If product effect is a factor, the correct frequency must be selected to move the product effect signal away from the signal of the contaminants. A metal detector that uses a single frequency cannot accommodate much signal variation thus making it unsuitable for inspecting a variety of product types or those that may vary in temperature. A three frequency, or better still, a multi-spectrum metal detector would be more suitable for these applications.

The most sophisticated metal detectors on the market today use multi-spectrum technology. Instead of relying on just one frequency, a spectrum of multiple frequencies work simultaneously to filter out product signals in a way that is much more effective than a single frequency. In addition, the number of false alarms is greatly reduced.

Autocalibration and autolearn advantages
The metal detector that will become a successful part of a plant quality control program is one that not only provides good sensitivity performance, but is easy to set up, easy to use, and provides a low level of false rejects. Most metal detectors on the market today perform self-checks to verify that the unit is in balance and performing properly.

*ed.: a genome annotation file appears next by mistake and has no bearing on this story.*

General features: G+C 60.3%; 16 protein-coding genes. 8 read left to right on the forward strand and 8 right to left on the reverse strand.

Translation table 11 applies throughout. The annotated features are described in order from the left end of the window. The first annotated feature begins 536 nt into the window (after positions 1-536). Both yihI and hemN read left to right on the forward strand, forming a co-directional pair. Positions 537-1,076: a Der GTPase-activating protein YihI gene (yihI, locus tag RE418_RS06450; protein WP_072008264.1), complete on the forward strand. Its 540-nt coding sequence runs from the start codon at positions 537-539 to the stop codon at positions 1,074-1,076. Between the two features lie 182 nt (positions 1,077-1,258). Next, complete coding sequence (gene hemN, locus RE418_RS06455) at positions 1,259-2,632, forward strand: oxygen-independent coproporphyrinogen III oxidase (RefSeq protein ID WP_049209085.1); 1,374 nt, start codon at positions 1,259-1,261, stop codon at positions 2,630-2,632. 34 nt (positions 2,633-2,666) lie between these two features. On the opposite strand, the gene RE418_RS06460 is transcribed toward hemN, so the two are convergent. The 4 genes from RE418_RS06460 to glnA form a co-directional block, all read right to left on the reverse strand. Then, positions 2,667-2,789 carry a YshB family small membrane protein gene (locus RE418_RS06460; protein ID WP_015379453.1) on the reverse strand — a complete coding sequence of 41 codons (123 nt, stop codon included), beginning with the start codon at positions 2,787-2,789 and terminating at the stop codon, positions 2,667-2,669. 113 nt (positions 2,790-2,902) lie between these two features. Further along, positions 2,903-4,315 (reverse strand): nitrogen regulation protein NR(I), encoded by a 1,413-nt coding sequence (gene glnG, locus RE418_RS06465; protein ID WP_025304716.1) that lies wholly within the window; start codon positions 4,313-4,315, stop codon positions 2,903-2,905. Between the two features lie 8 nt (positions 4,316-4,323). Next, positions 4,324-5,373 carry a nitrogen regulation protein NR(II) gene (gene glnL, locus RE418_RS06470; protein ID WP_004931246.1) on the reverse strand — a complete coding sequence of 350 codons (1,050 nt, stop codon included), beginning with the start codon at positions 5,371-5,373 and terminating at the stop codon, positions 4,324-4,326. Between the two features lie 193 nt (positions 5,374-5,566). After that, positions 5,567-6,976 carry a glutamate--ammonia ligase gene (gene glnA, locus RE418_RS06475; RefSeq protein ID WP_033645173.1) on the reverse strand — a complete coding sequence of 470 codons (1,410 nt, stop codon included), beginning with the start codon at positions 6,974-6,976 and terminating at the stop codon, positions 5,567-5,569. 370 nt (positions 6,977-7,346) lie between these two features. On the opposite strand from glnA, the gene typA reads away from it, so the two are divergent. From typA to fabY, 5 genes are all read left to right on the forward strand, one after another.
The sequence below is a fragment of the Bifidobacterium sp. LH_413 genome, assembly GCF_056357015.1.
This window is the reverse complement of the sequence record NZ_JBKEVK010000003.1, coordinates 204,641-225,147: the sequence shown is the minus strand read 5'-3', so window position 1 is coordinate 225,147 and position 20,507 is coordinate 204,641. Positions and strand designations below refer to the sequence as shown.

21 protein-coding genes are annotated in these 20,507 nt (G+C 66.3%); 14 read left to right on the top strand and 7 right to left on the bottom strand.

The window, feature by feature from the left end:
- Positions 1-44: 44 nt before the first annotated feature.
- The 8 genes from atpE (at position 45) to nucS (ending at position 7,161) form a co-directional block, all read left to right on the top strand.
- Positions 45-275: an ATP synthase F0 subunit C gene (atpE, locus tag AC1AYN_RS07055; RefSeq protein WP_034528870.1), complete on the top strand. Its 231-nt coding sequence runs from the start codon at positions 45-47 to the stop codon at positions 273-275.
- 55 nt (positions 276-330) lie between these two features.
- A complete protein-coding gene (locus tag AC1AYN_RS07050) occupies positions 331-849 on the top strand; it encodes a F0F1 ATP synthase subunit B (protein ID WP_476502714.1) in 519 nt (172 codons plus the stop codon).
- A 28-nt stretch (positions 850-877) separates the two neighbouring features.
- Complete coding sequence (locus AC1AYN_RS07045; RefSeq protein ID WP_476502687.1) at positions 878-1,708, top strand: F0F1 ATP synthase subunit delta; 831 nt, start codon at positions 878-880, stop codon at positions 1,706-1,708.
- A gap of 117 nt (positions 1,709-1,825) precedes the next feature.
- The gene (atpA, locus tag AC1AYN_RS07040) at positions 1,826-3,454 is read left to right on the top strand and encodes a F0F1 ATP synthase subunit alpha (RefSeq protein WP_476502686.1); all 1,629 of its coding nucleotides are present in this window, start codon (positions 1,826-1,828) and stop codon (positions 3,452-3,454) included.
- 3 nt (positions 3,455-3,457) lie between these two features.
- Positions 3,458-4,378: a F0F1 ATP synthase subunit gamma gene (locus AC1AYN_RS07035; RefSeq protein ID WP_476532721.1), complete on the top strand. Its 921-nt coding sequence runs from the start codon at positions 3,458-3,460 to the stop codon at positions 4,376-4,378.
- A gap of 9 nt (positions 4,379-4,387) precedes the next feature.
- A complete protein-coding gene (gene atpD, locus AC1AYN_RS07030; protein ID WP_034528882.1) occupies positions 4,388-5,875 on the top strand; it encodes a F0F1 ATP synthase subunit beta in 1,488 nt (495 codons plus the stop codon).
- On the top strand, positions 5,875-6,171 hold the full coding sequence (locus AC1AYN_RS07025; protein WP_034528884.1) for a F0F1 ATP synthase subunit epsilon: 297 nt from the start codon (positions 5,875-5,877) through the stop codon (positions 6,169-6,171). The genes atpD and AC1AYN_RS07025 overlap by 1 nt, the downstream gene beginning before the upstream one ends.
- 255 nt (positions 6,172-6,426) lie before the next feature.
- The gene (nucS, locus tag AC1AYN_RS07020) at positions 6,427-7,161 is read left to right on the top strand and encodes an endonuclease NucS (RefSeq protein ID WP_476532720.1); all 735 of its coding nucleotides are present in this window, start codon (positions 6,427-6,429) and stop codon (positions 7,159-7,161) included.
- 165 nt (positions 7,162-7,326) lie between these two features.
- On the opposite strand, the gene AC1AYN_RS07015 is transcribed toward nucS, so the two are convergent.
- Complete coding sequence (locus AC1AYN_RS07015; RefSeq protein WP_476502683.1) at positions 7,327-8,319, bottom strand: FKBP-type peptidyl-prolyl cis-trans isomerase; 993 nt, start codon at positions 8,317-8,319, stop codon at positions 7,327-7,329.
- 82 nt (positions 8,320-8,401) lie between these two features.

The autolearn routine allows the user to acquire the characteristics of the product in the unit so that the product can be inspected. An efficient autolearn gives the best sensitivity and the least number of false rejects with a minimum of manual adjustment. This gets the unit into production with a new product in a minimum amount of time.

Sensitivity & communication
Metal detection sensitivity needs often vary according to the operation. For example, a metal detector's primary function might be to protect a key piece of equipment, such as a sheeter or slicer. The goal would be to eliminate metal that is large enough to damage the equipment.

In another part of the line, a different level of sensitivity would be required to inspect a bulk flow of product. And because final package inspection should be the most demanding, even higher sensitivity would be needed to protect your product before it reaches the marketplace.